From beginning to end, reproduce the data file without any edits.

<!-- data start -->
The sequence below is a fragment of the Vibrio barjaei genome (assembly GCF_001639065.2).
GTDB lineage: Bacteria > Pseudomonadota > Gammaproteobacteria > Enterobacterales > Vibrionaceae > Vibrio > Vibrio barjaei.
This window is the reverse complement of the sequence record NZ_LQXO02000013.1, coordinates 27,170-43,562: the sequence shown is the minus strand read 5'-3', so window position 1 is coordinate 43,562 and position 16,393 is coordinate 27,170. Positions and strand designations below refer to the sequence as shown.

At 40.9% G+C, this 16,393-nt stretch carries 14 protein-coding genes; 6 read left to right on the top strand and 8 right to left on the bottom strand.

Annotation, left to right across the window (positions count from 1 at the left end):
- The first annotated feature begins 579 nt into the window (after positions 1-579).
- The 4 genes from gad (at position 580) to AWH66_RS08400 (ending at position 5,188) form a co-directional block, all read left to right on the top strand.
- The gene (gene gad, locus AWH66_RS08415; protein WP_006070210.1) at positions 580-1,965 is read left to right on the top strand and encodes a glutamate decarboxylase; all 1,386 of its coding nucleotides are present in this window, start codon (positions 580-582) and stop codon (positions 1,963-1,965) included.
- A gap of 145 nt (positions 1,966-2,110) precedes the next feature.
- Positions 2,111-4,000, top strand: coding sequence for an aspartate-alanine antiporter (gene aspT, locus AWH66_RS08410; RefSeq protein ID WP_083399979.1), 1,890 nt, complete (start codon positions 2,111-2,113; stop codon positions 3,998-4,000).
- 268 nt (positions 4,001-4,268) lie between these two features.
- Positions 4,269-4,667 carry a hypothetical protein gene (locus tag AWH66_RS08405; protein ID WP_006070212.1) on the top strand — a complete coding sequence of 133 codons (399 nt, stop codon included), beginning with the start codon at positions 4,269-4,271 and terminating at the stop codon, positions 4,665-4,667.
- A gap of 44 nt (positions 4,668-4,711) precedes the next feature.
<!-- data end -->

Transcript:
The sequence below is a fragment of the Vibrio barjaei genome (assembly GCF_001639065.2).
GTDB lineage: Bacteria > Pseudomonadota > Gammaproteobacteria > Enterobacterales > Vibrionaceae > Vibrio > Vibrio barjaei.
This window is the reverse complement of the sequence record NZ_LQXO02000013.1, coordinates 27,170-43,562: the sequence shown is the minus strand read 5'-3', so window position 1 is coordinate 43,562 and position 16,393 is coordinate 27,170. Positions and strand designations below refer to the sequence as shown.

At 40.9% G+C, this 16,393-nt stretch carries 14 protein-coding genes; 6 read left to right on the top strand and 8 right to left on the bottom strand.

Annotation, left to right across the window (positions count from 1 at the left end):
- The first annotated feature begins 579 nt into the window (after positions 1-579).
- The 4 genes from gad (at position 580) to AWH66_RS08400 (ending at position 5,188) form a co-directional block, all read left to right on the top strand.
- The gene (gene gad, locus AWH66_RS08415; protein WP_006070210.1) at positions 580-1,965 is read left to right on the top strand and encodes a glutamate decarboxylase; all 1,386 of its coding nucleotides are present in this window, start codon (positions 580-582) and stop codon (positions 1,963-1,965) included.
- A gap of 145 nt (positions 1,966-2,110) precedes the next feature.
- Positions 2,111-4,000, top strand: coding sequence for an aspartate-alanine antiporter (gene aspT, locus AWH66_RS08410; RefSeq protein ID WP_083399979.1), 1,890 nt, complete (start codon positions 2,111-2,113; stop codon positions 3,998-4,000).
- 268 nt (positions 4,001-4,268) lie between these two features.
- Positions 4,269-4,667 carry a hypothetical protein gene (locus tag AWH66_RS08405; protein ID WP_006070212.1) on the top strand — a complete coding sequence of 133 codons (399 nt, stop codon included), beginning with the start codon at positions 4,269-4,271 and terminating at the stop codon, positions 4,665-4,667.
- A gap of 44 nt (positions 4,668-4,711) precedes the next feature.